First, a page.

But ah, Sweet Light, though your face coins
My heart’s very metals, isn’t it folly without a pardon
For Raftery to sing so that men, east and west, come
Spying on your vegetable garden?
We could be so quiet in your chimney corner–
Yet how could a poet hold you any more than the sun,
Burning in the big bright hazy heart of harvest,
Could be tied in a henrun?

Bless your poet then and let him go!
He’ll never stack a haggard with his breath:
His thatch of words will not keep rain or snow
Out of the house, or keep back death.
But Raftery, rising, curses as he sees you
Stir the fire and wash delph,
That he was bred a poet whose selfish trade it is
To keep no beauty to himself.

Anthony Raftery 

(Translated by Padraic Fallon)

14 February 2017


We have to imagine the duties they leave behind
for the thrill of the river,
the kitchens and middens, the sheepfolds and clouded byres,
the old folk in their sick beds
mumbling prayers.
The day is bright
and this is their escape
from hardship,
but each has his private hurt, her secret dread:
the man who starts thirsty and tired, his body soured
with last nights schnapps,
then skates out to the bridge at breakneck speed,
away from the loveless matron hes had to endure
for decades;
the woman in blue and grey, keeping pace with her child,
untroubled for now, but never released from the fear
that her husband will catch her wasting his precious time
and beat her as hes beaten her for years,
the moment he gets her home.
At midstream, the children play
with makeshift hockey sticks and, near the church,
a man finds the thoughtless grace
of the boy he once was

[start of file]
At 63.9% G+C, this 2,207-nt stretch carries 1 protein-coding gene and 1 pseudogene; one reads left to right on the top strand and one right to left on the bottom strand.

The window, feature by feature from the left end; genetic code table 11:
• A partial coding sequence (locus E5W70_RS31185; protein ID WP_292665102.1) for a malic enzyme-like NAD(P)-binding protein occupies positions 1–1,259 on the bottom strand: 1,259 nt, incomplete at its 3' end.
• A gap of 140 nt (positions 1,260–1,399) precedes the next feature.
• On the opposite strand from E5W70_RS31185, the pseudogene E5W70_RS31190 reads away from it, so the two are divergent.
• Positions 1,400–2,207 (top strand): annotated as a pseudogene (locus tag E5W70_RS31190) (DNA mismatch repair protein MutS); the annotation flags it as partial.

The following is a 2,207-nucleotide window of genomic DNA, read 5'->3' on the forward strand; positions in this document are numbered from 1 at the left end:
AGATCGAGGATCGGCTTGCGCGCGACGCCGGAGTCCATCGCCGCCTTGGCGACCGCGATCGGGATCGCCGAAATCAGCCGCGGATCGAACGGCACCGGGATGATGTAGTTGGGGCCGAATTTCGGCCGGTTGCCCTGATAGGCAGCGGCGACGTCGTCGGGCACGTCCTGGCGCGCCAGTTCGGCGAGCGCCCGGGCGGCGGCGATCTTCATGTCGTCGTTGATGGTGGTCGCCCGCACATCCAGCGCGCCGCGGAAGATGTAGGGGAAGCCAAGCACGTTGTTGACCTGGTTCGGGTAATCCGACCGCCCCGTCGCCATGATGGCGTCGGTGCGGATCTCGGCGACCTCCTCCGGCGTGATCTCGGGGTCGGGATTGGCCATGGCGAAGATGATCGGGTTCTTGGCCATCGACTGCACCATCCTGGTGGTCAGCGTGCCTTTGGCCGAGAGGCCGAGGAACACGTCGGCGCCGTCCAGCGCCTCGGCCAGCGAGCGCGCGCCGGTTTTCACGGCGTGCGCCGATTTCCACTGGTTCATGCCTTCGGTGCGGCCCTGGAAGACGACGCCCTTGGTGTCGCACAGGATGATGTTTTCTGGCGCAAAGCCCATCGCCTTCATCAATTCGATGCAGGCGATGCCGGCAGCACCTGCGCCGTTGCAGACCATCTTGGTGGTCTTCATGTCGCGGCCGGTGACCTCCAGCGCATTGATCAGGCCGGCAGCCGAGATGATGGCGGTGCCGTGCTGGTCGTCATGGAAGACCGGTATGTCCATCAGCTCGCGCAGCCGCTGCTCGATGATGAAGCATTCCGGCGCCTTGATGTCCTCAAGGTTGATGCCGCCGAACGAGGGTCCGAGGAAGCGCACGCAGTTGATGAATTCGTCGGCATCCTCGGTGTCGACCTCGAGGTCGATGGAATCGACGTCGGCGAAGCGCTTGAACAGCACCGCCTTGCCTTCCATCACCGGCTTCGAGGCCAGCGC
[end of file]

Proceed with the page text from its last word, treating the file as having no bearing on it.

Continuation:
to glide free
in the very eye of heaven;
it could be simple paradise foreseen
but up on the rightmost bank, amid thorns and briars,
someone has built a bird trap from a plank
set on a perch, from which a length of rope
snakes to a halfclosed door,
and all around it, birds dip from the air,
starlings and fieldfares, redwings, unaware
of any danger.
It seems a fable and perhaps it is:
we live in peril, die from happenstance,
a casual slip, a fault line in the ice;
but surely its the other thought that matters,
the sense that, now and then, theres still a chance
a man might slide towards an old
belonging, momentarily involved
in nothing but the present, skating out
towards a white
horizon, fair
and gifted with the grace
to skate forever, slithering as he goes,
but hazarding a guess that someone else
is close beside him, other to his other.

- John Burnside

13 February 2017

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- Gillian Allnutt

11 February 2017


Half open his eyes were, and held me, dull with the smoke of their dreams;
His lips moved slowly in answer, no answer out of them came;
Then he swayed in his fingers the bell-branch, slow dropping a sound in faint streams
Softer than snow-flakes in April and piercing the marrow like flame.

Wrapt in the wave of that music, with weariness more than of earth,
The moil of my centuries filled me; and gone like a sea-covered stone
Were the memories of the whole of my sorrow and the memories of the whole of my mirth,
And a softness came from the starlight and filled me full to the bone.

In the roots of the grasses, the sorrels, I laid my body as low;
And the pearl-pale Niamh lay by me, her brow on the midst of my breast;
And the horse was gone in the distance, and years after years 'gan flow;
Square leaves of the ivy moved over us, binding us down to our rest.

- W B Yeats